The Toyota Tacoma long has been the king of mid-size pickup trucks, but it's facing more competition than ever with the return of the 2019 Ford Ranger and new entrants like the 2020 Jeep Gladiator. The 2020 Toyota Tacoma gets some updates for the 2020 model year that include refreshed styling, an available height-adjustable driver's seat and standard Apple CarPlay and Android Auto smartphone connectivity, but it's largely unchanged from the previous year. The Gladiator, meanwhile, is the fulfillment of Jeep's long-rumored pickup truck.
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Our colleagues at PickupTrucks.com compared off-road versions of these two trucks at the 2019 North American International Auto Show in Detroit in January, looking at cargo bed access and suspension technology, but we wanted to take another look at the 2019 Chicago Auto Show with a focus on the cab. The Gladiator is only offered in five-seat crew-cab form with four full-size doors, so we decided to compare it with a similar Tacoma double cab to see which has the advantage in various passenger-compartment-related categories. Here's what we found:
Entry and Exit: Gladiator
Even if you're not interested in the Tacoma's or Gladiator's off-road-focused trim levels, it still takes a big step up to get into their cabs. The Gladiator Overland on the show floor did have running boards, but they're so close to the doorsills that they don't appreciably lower the step-in height, but they also won't likely be ripped off if you decide to venture off-road. What puts the Gladiator ahead is its driver-side grab handle on the windshield pillar. The Tacoma doesn't have one, and it helps make climbing into the Jeep easier.
Cabin Comfort and Headroom: Gladiator
The addition of an available height-adjustable driver's seat makes the Tacoma's driving position significantly better, but it also magnifies one of the truck's shortcomings: limited headroom. With the front seat raised, my head was close to the top of the cab, and I was looking at the top of the windshield. Headroom is also a problem in the Tacoma's backseat, and its backseat is also a little tighter than the Gladiator's with a seating position that isn't as comfortable. And with the Gladiator's removable roof, the Jeep can have unlimited headroom if that's what you want.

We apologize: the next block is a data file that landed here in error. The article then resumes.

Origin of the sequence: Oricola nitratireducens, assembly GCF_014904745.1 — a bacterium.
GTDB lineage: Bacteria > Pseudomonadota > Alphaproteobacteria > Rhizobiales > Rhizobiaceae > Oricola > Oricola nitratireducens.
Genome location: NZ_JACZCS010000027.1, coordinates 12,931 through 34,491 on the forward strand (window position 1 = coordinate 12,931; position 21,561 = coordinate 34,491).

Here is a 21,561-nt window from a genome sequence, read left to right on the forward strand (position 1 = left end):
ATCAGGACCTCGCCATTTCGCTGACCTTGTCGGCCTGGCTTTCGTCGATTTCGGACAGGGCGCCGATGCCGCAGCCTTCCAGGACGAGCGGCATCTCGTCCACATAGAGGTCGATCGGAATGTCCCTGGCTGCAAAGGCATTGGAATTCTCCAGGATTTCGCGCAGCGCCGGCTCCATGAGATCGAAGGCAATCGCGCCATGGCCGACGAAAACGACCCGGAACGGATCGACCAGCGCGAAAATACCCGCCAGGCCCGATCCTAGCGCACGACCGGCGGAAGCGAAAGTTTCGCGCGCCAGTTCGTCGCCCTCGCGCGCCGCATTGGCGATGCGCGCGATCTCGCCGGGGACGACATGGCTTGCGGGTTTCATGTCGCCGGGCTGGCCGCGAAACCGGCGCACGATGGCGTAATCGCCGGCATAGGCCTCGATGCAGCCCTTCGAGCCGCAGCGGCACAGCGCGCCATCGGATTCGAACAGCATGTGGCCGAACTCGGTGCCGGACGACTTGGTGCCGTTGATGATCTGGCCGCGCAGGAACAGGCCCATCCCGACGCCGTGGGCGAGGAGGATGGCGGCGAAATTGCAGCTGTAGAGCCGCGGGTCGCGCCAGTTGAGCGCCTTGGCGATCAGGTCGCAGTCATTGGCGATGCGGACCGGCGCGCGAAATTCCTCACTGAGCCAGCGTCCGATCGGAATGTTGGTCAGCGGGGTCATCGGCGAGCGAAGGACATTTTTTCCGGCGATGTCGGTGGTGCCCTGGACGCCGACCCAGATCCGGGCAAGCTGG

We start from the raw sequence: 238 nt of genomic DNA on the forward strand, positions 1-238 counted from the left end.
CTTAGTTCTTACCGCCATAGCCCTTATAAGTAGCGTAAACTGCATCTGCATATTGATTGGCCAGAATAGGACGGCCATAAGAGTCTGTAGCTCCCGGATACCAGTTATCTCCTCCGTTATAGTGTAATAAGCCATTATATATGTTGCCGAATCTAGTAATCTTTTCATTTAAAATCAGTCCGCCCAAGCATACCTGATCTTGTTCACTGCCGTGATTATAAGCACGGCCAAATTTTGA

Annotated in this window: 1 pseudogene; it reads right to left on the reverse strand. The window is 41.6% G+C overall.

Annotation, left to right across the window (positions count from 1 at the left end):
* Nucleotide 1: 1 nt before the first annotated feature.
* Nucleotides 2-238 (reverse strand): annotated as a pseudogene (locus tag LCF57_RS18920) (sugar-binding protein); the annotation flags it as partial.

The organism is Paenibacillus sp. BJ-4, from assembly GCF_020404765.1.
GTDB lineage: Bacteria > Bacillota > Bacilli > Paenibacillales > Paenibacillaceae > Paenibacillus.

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Interior Quality: Gladiator
Recent Fiat Chrysler Automobiles interiors, like those in high-end trim levels of the Ram 1500 pickup truck, are impressive, and you can see FCA's focus on interior quality in the Gladiator, too. The Overland trim level's soft-touch door panels, dashboard stitching, low-gloss materials and subtle details result in a cabin that feels both premium and rugged. The Tacoma's interior, meanwhile, resembles where Jeep was a decade or so ago with a plastic-heavy design even on high-end trims.
In-Cab Cargo Versatility: Gladiator
Crew-cab trucks are good for carrying extra people in greater comfort, but they're also good at holding cargo that's too nice for the bed. The Gladiator and Tacoma take different approaches to backseat versatility. The Gladiator's seat cushions can flip up to reveal storage boxes on the floor, and its backrest can also fold flat. The Tacoma's seat cushion, meanwhile, flips forward and the backrest folds to create a flat floor. The Tacoma also has in-floor storage like the Gladiator, but the Jeep's configurability gives it the advantage.
The Gladiator ran the table in this comparison, going four for four in our categories, but we'll have a better sense of how Jeep's newest model compares with the mid-size truck class once we've had a chance to drive it, and when Gladiator pricing is announced. That chance is coming very soon for us, so be sure to check back for our Gladiator driving impressions.
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